Short-term impacts of an unconditional cash transfer program on child schooling: Experimental evidence from Malawi
Kelly Kilburn, Sudhanshu Handa, Department of Public Policy, United States ; Gustavo Angeles, Department of Maternal and Child Health, United States ; Peter Mvula, Maxton Tsoka, Centre for Social Research, Malawi
Economics of Education Review Volume 59, Number 1, ISSN 0272-7757 Publisher: Elsevier Ltd
This study analyzes the impact of a positive income shock on child schooling outcomes using experimental data from an unconditional cash transfer program in Malawi. Since households receive the cash and parents are responsible for making spending decisions, we also examine the intervening pathways between cash transfers and child schooling. Data comes from a cluster-randomized study of Malawi's Social Cash Transfer Program (SCTP). After a baseline survey, households in village clusters were randomly assigned to treatment and control arms with treatment villages receiving transfers immediately and control villages assigned a later entry. We test for treatment impacts on a panel of school-aged children (6–17) using a differences-in-differences model. After a years’ worth of transfers, we find the Malawi SCTP both improves enrollment rates and decreases dropouts. The main intervening pathway between the program and schooling is education expenditures, suggesting that the cash improves the demand for education by reducing financial constraints.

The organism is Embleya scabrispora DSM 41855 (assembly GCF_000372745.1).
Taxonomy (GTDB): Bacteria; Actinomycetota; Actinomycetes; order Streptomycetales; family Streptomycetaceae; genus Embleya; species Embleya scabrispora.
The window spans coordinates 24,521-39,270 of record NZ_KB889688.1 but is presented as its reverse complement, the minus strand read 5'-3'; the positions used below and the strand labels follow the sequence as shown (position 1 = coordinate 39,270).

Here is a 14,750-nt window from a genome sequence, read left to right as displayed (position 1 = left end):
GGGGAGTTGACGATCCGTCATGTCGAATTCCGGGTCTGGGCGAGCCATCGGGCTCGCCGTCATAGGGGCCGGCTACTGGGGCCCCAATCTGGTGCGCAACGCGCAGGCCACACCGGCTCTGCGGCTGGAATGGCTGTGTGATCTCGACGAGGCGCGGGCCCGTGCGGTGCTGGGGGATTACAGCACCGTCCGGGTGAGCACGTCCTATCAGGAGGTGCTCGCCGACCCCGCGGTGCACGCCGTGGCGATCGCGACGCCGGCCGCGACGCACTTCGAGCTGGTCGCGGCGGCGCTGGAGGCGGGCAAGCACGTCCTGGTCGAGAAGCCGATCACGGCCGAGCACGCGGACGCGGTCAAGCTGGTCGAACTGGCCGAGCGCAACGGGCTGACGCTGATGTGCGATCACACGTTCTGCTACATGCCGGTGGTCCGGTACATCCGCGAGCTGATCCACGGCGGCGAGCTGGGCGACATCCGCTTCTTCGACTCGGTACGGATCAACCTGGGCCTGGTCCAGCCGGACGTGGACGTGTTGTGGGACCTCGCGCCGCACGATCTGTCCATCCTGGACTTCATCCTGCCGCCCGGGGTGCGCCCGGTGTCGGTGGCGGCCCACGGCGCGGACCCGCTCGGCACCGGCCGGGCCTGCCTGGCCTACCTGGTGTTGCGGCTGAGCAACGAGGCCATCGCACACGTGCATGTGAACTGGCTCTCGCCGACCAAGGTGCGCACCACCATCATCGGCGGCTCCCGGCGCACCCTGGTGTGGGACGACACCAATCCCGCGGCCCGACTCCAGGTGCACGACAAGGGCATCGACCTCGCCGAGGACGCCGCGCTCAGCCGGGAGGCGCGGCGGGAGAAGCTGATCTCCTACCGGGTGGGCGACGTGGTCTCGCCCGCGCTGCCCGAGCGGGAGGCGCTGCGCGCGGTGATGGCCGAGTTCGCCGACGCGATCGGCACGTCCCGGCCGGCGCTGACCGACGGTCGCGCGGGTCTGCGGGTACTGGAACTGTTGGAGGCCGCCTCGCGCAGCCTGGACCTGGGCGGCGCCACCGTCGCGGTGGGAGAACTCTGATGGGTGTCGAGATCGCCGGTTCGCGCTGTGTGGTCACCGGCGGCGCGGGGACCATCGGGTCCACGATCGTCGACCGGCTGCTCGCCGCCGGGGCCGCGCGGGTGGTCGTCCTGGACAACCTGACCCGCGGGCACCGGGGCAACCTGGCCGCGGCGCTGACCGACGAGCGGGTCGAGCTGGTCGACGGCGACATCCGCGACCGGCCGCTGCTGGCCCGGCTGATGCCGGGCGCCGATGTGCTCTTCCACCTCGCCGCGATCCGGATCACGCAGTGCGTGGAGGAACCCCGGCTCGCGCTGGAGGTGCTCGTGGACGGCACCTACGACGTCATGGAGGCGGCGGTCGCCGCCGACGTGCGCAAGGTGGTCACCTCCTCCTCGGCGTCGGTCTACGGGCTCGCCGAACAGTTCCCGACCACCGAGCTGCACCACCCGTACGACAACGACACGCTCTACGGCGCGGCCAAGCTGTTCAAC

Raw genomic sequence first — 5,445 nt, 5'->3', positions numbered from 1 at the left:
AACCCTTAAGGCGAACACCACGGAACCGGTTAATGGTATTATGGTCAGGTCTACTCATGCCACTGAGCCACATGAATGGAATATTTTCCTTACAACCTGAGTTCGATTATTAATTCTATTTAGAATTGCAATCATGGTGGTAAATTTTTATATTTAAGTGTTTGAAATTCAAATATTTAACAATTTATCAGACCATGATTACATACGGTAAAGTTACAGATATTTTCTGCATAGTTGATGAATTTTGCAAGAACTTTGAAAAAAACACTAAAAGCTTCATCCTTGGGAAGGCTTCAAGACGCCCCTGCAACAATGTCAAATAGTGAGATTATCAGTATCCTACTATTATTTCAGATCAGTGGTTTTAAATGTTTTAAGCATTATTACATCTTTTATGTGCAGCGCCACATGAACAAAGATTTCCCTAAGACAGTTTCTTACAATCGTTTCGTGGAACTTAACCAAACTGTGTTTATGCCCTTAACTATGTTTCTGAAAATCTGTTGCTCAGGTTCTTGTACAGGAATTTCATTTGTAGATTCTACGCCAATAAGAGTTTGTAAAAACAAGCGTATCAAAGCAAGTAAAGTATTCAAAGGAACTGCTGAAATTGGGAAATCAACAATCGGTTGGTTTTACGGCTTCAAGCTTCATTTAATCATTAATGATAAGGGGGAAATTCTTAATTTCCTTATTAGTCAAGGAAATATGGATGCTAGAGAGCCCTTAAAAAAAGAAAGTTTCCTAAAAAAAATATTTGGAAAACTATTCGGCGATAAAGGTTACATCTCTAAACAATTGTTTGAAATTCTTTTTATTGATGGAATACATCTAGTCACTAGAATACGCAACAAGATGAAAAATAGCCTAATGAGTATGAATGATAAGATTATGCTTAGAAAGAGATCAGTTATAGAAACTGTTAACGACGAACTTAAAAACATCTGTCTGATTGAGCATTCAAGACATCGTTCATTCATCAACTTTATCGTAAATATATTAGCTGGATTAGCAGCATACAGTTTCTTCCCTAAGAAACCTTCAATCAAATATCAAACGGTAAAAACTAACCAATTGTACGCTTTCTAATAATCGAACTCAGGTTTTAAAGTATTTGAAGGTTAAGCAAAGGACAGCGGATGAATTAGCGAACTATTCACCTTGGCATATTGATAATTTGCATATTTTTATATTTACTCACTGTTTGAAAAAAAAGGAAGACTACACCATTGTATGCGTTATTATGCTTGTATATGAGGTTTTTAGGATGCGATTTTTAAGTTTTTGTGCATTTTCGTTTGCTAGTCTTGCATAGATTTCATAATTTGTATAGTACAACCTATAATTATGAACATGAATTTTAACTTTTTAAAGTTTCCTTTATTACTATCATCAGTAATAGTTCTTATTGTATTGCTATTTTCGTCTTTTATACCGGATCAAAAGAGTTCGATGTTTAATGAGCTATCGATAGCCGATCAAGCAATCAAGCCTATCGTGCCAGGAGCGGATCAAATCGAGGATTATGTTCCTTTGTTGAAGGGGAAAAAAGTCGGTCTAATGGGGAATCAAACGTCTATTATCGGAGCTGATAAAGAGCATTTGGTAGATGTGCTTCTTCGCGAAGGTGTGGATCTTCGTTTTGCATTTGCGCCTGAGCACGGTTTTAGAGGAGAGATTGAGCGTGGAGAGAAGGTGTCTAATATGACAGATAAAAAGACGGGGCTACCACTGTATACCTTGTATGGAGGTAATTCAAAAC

Kilburn, K., Handa, S., Angeles, G., Mvula, P. & Tsoka, M. (2017). Short-term impacts of an unconditional cash transfer program on child schooling: Experimental evidence from Malawi. Economics of Education Review, 59(1), 63-80. Elsevier Ltd.